Friday, May 10, 2013

The Google App Engine blog is moving!

Since this blog's inception, Google App Engine has gone from the primary component of our nascent Cloud Platform to one of the many services we offer developers building in the cloud. In recognition of the growth of the platform in both usage and number of components, it's time to take a more holistic approach to our communications channels. With this in mind, we are introducing a new, comprehensive Google Cloud Platform blog.

The Google Cloud Platform blog will be the home for all new App Engine blog content: the release updates, tips and tricks and customer stories you've grown accustomed to finding here. You'll still be able to read existing posts in the archives, and all links to this blog should continue to function.

App Engine has been, and continues to be, one of the cornerstones of our vision for developing in the cloud. It has been exciting to see what over 300,000 of you have built and we can’t wait to see what you do next.

Thursday, May 9, 2013

Tune in live to Google Cloud Platform at Google I/O 2013

Google I/O 2013 is only a week away!  We look forward to sharing updates across Google Cloud Platform.  Here’s everything you need to know to keep up with the latest happenings at I/O.

This year, we will have a Google Cloud Platform track kickoff given by Urs Holzle, Senior Vice President of Technical Infrastructure, on Wednesday, May 15th at 12:45 PM Pacific. You can watch the stream on the I/O Live Stream page.  Urs will make a few special announcements, so you won’t want to miss it.

At I/O, we have an entire Cloud Platform track complete with code labs and conference sessions. Even if you aren’t attending, you can still tune in to the following sessions on the live stream, which you’ll also be able to find on the homepage of

All of our sessions (including the live ones above) will be available on demand as soon as we can get them posted.  We’ll post live updates on Google+ and Twitter, so be sure to follow us and take part in the conversation.  

Until I/O!

-Posted by Zafir Khan, Product Marketing Manager

Bringing Debian to Google Compute Engine

This was an exciting week for the Debian community who released Debian 7.0 “wheezy” that brings big improvements including hardened security, improved 32/64-bit compatibility and addresses a lot of community feedback.  Today we’re adding Debian images for Google Compute Engine.  Debian, in collaboration with us, is providing images for both Debian 7.0 “wheezy” and the previous stable release, Debian 6.0 “squeeze.”   This support will make it easy for anyone using Debian today to migrate their workloads onto Compute Engine.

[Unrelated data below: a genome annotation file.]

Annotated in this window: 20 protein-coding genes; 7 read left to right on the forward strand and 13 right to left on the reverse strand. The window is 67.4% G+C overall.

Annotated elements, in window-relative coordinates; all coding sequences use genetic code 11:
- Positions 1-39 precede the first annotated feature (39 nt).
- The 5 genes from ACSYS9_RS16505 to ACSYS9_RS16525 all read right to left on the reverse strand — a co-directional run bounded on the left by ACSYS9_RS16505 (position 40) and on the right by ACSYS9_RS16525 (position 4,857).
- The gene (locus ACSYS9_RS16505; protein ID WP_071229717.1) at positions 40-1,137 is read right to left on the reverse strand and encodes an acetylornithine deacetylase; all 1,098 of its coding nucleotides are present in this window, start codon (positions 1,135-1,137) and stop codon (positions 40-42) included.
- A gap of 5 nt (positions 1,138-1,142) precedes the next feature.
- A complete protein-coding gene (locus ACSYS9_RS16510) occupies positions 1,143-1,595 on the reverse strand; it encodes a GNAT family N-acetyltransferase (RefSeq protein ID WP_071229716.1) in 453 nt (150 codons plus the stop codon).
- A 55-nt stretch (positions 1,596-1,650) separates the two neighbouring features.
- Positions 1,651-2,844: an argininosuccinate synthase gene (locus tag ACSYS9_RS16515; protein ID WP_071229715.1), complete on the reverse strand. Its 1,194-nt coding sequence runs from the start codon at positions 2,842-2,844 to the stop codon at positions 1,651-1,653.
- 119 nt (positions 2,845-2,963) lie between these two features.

For fast performance and to reduce bandwidth costs, Google is hosting a Debian package mirror for use by Google Compute Engine Debian instances. We’ve updated our docs and will support Debian via our usual support options or you can also check out what Debian offers.  

We are continually evaluating other operating systems that we can enable with Compute Engine. However, going forward, Debian will be the default image type for Compute Engine.  We look forward to hearing your feedback.

-Posted by Jimmy Kaplowitz, Site Reliability Engineer and Debian developer

Tuesday, May 7, 2013

Automatically Process Cloud Storage Uploads with Change Notifications

Do your customers upload files to Google Cloud Storage for your applications to process? For example, a photo app may want to create thumbnails of new images as soon as they are uploaded. Normally you would have to poll for updated objects which can be a resource waste or cause you to react slowly. Most times writing and deploying custom scripts to trigger your application is cumbersome.

Today, we're releasing object change notification as a preview feature, allowing you to watch your Google Cloud Storage buckets for new, modified, or deleted objects with a webhook you provide. Now your application can be automatically triggered when an important change happens and start processing data immediately. We've also updated gsutil with a notifyconfig command. A Google App Engine webhook can be as simple as the following:

We're also releasing an update to the Google Cloud Storage JSON API, bringing it into parity with our existing XML API, including exposing new methods such as Copy and Compose. As a part of this release, we are making the API available to everyone without requiring an invitation.
Enjoy, and as always, we watch StackOverflow.

- Posted by Dave Barth, Product Manager